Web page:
• Symptomatic aneurysms of any size.
  • Aneurysms exceeding 5 cm diameter.
  • Increase in diameter by more than 0.5 cm/year
  • Saccular aneurysms (due to potential for active infection).
  • Relative indications for repair of smaller Abdominal Aortic Aneurysmss include poorly controlled hypertension (diastolic blood pressure ≥100 mm Hg) and significant chronic obstructive pulmonary disease (1-second forced expiratory volume <50% of predicted value) (Ann Surg 1999;230:289).

Relative contraindications

  • to elective repair include recent myocardial infarction, intractable congestive heart failure, unreconstructible coronary artery disease, life expectancy of less than 2 years, and incapacitating neurologic deficits after a stroke.

Operative technique.

In the standard repair, the aneurysm is approached through a midline abdominal incision and exposed by incising the retroperitoneum. Alternatively, a left retroperitoneal approach is advantageous in obese patients, those with chronic pulmonary obstructive disease, and patients with previous intraabdominal surgery. In addition, proximal control of the aorta at the mesenteric level or above is more easily achieved via this approach. Next, the duodenum and left renal vein are dissected off the aorta in the transabdominal approach. After heparinization, the aorta and iliac arteries are cross-clamped. Aortotomy is then made and extended longitudinally to the aneurysm “neck,” where the aorta is either transected or cut in a T fashion. The aneurysm is opened, thrombus is removed, and bleeding lumbar arteries are suture ligated. The proximal anastomosis is performed to nonaneurysmal aorta using a tube or bifurcation graft. The distal anastomosis is completed at the aortic bifurcation (tube graft) or at the iliac or femoral arteries (bifurcation graft), as the disease dictates. After the clamps have been removed and hemostasis is ensured, the aneurysm wall is closed over the graft.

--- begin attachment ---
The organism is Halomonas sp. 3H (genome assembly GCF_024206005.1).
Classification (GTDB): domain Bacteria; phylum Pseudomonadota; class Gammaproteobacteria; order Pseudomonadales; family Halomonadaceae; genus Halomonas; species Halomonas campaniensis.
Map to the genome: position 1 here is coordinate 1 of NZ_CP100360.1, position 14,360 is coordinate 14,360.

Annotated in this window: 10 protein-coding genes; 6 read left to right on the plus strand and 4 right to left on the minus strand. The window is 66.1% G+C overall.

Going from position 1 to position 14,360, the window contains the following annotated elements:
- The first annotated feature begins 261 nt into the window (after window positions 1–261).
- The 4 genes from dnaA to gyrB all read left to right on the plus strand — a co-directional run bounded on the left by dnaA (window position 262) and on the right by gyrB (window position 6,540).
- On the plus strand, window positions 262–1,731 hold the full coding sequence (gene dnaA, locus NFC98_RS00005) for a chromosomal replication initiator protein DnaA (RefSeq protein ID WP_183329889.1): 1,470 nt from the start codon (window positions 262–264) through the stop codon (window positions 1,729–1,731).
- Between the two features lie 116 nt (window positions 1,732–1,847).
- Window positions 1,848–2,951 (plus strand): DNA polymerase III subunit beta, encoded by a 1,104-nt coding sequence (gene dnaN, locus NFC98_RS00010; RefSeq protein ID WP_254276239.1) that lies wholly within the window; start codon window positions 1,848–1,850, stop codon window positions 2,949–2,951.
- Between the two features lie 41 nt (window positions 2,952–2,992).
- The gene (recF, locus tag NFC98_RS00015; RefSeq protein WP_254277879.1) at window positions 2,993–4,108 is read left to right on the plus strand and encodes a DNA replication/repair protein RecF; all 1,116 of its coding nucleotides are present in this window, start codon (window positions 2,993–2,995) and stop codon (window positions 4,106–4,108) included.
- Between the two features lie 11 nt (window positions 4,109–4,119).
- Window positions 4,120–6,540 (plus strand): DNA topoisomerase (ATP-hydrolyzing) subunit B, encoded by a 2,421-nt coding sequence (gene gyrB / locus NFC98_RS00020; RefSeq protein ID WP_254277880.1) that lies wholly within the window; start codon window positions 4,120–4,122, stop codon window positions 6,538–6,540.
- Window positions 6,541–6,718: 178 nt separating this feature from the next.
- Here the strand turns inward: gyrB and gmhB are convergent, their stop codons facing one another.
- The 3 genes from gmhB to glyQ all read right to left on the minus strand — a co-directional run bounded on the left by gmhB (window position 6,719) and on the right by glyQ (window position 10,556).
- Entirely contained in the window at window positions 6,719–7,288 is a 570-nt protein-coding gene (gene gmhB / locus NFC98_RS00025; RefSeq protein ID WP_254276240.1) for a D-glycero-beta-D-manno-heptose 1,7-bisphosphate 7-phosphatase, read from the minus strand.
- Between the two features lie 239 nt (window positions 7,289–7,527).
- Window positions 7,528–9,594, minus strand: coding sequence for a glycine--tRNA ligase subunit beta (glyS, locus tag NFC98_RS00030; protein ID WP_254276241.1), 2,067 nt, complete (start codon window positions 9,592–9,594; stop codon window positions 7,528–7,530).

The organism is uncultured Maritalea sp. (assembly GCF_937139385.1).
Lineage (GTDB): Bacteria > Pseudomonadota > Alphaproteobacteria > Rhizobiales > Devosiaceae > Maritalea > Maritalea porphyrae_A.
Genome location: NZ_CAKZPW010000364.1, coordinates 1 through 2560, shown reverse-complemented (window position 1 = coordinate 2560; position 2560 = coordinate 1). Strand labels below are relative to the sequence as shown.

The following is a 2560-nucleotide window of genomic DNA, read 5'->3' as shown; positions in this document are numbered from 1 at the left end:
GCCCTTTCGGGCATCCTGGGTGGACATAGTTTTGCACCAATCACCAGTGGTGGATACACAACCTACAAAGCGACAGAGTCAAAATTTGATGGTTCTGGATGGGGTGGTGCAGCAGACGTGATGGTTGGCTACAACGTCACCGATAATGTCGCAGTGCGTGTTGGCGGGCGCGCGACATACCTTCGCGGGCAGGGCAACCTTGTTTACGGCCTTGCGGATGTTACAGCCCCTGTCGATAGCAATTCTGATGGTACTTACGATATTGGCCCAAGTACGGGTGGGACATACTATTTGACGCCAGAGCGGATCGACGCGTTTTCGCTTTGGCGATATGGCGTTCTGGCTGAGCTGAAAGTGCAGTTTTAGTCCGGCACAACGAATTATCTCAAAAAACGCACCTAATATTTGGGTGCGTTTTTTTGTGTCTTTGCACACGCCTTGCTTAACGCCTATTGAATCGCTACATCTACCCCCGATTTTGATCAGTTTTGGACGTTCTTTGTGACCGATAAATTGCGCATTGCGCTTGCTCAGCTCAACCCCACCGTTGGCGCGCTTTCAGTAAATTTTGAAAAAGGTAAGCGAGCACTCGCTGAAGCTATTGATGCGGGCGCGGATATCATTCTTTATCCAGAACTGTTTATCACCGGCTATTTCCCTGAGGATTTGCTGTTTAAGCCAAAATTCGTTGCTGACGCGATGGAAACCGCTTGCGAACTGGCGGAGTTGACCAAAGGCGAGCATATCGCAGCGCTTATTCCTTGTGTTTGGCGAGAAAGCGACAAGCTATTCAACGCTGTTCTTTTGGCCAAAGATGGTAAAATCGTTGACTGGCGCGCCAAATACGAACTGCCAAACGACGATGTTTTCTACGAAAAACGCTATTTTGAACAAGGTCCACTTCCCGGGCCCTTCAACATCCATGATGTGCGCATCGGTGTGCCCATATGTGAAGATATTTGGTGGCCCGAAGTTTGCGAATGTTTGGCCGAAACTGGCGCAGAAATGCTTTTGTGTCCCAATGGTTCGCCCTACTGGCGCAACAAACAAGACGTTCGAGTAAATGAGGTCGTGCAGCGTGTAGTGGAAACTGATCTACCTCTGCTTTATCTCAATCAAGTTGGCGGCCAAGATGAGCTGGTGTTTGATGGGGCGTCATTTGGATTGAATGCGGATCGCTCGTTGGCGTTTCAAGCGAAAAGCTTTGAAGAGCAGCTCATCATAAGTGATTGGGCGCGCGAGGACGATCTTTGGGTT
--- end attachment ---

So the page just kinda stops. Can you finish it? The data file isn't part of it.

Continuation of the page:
F. Endovascular management

  • Endovascular management of Abdominal Aortic Aneurysmss has dramatically decreased the acute morbidity of open surgery. It is important to note that the indications for endovascular treatment of Abdominal Aortic Aneurysms are no different than those for traditional open operative repair.
  • The most important selection criterion for endovascular treatment of an Abdominal Aortic Aneurysms is aortoiliac anatomy. Assessment of the Abdominal Aortic Aneurysms on preoperative CT angiogram includes the following factors:
  • Length and diameter of nondilated and healthy infrarenal aorta (the neck). Most devices require a proximal neck that is 1.5 cm long, and some devices allow suprarenal attachment with an open stent segment. Current endograft dimensions at the proximal end are up to 36 mm in diameter.
  • Angle between the neck and aneurysm. Significant angulation between the neck and adjacent aneurysm (>45 degrees) makes proximal graft deployment technically difficult and is associated with a higher risk of treatment failure.
  • Presence of intraluminal thrombus. Significant mural thrombus or atheroma in the proximal neck can prevent adequate sealing of an endograft and therefore represents a relative contraindication for endovascular treatment.
  • Shape of the aortic neck. The proximal neck segment geometry is also important in that a cone-shaped neck or reverse taper (i.e., widens more distally) precludes adequate apposition of the endograft to the aortic wall.
  • All currently approved endovascular grafts are bifurcated and extend to the iliac arteries. Iliac artery tortuosity, calcification, and luminal narrowing, in combination with the profile of the delivery system, are critical for successful endograft delivery and deployment without complication.